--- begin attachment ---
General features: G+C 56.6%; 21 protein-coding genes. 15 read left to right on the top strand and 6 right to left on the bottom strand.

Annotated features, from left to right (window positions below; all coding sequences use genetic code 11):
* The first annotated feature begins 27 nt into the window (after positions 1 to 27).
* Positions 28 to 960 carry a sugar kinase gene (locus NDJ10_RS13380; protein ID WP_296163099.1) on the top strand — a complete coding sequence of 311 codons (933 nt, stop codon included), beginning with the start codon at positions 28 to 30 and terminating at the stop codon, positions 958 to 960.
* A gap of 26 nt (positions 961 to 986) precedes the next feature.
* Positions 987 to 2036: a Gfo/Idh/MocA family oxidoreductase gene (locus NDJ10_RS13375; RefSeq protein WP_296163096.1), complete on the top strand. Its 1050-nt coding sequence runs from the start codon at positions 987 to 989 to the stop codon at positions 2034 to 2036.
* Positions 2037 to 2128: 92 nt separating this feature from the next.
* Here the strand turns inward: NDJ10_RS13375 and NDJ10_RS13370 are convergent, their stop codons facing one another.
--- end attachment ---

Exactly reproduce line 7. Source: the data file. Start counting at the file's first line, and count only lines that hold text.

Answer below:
* Positions 2037 to 2128: 92 nt separating this feature from the next.